What’s Wrong With Buying An Adopted Child? (2min read)

Merlijn Doomernik
Merlijn Doomernik

With the dominance of market thinking, it is hard to argue against the exchange of some good or service between two consenting adults of money. However, Michael Sandel, Harvard Professor of Government, argues in “What Money Can’t Buy” that there are limits.

To give a sense of how pervasive markets are, he outlines the types of things that can now be bought and sold:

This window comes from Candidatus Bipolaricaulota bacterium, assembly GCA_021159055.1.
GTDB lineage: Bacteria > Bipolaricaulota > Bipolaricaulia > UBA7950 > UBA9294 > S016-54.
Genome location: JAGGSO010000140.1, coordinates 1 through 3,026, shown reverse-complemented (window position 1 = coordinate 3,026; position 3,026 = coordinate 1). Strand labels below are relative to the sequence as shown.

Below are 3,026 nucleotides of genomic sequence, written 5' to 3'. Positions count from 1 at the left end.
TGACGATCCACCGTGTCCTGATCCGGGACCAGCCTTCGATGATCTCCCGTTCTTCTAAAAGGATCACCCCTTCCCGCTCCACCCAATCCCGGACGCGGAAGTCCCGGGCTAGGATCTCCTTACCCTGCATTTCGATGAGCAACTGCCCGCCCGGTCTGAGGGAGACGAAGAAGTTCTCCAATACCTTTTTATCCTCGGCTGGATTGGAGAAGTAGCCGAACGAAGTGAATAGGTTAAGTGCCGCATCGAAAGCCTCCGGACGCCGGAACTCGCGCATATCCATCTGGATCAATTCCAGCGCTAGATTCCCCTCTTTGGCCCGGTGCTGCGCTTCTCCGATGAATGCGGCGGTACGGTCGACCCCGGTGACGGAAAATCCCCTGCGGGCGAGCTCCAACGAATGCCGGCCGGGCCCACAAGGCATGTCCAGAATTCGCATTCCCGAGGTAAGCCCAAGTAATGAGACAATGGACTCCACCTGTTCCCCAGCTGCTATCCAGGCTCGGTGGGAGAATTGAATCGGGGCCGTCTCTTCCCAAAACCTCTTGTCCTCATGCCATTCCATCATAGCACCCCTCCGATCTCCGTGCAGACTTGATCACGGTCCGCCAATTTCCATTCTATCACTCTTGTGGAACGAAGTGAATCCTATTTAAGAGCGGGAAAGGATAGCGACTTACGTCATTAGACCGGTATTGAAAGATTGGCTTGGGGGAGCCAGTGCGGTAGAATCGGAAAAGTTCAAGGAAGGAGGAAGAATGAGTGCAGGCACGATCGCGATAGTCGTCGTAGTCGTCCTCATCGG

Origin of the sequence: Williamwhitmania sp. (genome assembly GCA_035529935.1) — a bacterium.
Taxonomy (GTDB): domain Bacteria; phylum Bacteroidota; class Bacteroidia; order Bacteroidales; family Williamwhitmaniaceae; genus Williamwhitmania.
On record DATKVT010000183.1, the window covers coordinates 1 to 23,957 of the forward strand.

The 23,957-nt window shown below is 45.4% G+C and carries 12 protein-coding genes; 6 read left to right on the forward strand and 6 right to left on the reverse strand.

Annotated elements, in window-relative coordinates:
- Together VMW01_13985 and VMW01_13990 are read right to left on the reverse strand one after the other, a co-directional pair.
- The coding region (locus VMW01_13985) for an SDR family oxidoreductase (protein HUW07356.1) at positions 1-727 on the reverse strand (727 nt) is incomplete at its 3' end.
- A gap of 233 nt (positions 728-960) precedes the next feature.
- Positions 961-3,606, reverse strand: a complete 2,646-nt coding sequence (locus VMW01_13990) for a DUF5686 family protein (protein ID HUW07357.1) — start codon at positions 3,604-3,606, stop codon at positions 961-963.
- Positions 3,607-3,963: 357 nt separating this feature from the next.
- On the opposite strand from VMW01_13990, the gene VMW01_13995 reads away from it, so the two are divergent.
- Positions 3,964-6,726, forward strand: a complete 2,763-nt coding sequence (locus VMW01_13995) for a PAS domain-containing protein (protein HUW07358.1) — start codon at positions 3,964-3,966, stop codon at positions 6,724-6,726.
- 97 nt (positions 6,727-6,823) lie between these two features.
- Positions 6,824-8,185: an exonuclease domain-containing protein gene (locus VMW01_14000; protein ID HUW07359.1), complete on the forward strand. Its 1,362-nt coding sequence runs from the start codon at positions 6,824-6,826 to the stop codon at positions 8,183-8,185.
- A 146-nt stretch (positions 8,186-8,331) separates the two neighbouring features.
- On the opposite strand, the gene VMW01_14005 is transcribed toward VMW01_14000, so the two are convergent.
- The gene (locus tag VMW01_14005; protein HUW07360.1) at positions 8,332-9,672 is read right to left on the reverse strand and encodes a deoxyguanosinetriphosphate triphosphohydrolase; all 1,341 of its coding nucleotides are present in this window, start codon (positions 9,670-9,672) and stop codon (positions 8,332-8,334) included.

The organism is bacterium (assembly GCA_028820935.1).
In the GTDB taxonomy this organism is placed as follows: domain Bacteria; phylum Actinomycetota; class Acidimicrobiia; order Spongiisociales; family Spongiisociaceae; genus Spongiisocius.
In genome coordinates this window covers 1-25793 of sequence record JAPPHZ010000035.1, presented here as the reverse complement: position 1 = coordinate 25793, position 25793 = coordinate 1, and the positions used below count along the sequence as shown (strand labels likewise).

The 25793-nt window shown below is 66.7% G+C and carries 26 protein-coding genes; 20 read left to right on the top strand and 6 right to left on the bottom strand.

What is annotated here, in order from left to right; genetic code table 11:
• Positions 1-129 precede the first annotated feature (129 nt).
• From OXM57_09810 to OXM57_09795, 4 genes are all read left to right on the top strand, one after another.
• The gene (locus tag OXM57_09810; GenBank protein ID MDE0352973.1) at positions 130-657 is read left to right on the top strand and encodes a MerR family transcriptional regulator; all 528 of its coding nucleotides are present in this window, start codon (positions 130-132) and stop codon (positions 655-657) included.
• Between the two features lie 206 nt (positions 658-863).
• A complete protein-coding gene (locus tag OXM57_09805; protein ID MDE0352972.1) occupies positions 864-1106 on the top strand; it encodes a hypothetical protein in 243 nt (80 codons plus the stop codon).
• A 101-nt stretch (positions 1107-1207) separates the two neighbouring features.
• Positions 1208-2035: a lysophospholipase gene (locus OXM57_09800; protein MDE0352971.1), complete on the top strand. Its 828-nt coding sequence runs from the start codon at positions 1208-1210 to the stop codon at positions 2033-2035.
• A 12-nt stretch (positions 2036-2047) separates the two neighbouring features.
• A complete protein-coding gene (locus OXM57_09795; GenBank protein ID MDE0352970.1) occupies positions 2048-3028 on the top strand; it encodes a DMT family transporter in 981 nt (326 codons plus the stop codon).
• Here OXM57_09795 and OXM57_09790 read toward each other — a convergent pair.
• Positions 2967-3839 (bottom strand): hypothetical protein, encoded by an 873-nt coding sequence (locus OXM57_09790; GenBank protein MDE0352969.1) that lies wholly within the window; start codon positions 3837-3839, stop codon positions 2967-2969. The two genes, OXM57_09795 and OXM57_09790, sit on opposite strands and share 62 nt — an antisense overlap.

• A prison cell upgrade ¬†($82 a night)
  • The services of an Indian surrogate mother to carry a pregnancy ($6,250).
  • The right to immigrate the US ($500,000)
  • The right to shoot endangered rhinos ($150,000)
  • Stand in line overnight in Capitol Hill to hold a place for a lobbyist to attend ¬†congressional hearing ($15-$20 per hour)
  • Buy the life insurance policy for an elderly person, pay the premiums and then receive the death benefit when they die.

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